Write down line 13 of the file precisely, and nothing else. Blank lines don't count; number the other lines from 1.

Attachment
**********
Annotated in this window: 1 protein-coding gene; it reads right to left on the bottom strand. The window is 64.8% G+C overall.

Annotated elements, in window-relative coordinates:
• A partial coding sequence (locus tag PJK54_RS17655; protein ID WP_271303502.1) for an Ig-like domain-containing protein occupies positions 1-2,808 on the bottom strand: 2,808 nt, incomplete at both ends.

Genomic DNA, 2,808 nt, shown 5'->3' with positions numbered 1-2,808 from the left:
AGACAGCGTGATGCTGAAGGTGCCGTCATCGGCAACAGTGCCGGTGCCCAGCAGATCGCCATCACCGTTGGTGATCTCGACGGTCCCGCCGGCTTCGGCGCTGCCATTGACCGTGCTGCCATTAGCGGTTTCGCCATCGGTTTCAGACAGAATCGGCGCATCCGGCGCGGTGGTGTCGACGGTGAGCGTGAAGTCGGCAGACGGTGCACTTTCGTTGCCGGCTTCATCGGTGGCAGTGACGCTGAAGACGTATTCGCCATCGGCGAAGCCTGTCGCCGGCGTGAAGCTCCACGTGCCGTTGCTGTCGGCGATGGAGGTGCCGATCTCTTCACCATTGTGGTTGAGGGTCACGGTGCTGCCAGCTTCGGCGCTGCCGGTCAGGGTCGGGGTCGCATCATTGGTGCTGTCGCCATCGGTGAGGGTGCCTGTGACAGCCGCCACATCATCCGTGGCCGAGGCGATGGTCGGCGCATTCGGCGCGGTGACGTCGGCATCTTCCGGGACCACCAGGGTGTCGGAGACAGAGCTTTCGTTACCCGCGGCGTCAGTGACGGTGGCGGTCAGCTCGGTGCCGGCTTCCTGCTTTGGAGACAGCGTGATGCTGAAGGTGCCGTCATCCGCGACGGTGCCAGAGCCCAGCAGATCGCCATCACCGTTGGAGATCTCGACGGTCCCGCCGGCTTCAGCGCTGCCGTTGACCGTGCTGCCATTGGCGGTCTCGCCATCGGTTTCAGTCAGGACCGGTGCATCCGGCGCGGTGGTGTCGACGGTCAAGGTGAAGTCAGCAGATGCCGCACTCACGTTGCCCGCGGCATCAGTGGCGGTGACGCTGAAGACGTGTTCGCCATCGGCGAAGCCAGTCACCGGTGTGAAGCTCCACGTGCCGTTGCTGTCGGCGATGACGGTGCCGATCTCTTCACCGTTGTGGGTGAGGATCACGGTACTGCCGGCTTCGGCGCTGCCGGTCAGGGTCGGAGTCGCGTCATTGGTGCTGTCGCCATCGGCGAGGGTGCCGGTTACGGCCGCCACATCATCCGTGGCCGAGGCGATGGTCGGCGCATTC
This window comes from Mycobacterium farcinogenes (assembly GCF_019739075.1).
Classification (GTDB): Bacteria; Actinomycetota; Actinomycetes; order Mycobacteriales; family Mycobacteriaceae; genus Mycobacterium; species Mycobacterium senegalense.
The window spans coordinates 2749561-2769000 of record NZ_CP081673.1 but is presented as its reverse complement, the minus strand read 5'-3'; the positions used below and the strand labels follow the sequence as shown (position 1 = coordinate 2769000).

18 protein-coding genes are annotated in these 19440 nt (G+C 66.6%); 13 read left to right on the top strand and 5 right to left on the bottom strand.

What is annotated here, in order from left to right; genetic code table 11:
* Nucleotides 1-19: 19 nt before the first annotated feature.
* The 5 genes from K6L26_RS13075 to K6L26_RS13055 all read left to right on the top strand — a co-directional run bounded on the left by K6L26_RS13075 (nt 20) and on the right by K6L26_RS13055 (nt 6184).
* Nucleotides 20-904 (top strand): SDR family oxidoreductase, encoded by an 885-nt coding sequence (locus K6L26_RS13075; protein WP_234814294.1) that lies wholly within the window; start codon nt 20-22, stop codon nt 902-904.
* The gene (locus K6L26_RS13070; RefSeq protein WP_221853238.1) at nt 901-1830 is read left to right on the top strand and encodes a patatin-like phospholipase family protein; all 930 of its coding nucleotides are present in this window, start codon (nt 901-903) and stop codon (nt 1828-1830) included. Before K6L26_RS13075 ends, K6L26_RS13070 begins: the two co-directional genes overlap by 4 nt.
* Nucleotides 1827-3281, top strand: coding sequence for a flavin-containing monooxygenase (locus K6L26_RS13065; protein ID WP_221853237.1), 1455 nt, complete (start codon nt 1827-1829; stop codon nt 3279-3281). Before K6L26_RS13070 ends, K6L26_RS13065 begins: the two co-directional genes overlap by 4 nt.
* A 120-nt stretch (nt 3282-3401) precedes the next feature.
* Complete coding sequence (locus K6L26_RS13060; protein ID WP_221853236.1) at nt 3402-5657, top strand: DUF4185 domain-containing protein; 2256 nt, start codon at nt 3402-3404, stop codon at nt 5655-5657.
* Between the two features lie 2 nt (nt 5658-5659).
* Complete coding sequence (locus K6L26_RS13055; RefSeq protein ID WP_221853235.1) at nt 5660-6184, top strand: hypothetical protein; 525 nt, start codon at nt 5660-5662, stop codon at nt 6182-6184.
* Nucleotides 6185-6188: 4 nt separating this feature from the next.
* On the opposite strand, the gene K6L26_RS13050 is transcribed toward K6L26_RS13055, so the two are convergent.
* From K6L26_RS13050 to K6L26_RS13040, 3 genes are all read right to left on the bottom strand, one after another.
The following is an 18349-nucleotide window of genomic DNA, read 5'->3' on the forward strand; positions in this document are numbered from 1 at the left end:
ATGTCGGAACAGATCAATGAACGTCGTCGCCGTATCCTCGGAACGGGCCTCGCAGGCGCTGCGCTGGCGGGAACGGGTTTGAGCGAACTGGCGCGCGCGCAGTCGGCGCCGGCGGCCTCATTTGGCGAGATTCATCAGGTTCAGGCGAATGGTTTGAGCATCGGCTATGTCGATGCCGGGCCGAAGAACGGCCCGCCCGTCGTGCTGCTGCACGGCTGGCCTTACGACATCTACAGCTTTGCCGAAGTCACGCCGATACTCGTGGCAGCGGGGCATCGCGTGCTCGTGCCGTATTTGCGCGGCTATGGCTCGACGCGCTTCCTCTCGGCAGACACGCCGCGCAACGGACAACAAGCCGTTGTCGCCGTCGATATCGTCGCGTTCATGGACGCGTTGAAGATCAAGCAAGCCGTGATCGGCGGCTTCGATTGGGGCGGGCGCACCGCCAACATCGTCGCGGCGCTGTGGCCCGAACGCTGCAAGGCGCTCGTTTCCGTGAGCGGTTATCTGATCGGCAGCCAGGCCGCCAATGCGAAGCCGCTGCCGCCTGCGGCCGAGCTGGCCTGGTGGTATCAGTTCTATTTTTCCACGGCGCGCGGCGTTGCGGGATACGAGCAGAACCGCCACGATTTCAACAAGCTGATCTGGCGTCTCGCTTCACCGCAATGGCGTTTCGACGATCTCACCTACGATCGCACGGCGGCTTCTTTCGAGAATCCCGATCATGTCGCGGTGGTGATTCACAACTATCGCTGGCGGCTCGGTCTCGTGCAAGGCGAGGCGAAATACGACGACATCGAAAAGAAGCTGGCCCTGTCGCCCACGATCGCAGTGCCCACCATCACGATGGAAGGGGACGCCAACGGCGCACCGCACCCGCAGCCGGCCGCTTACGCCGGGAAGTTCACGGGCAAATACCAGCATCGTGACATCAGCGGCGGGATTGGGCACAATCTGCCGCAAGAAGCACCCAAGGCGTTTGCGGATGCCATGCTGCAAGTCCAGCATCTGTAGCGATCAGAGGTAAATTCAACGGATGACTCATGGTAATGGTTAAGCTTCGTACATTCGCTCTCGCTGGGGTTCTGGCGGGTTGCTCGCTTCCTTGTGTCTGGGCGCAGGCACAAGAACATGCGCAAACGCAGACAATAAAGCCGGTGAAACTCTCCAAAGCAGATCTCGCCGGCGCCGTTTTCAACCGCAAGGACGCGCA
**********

* Nucleotides 20-904 (top strand): SDR family oxidoreductase, encoded by an 885-nt coding sequence (locus K6L26_RS13075; protein WP_234814294.1) that lies wholly within the window; start codon nt 20-22, stop codon nt 902-904.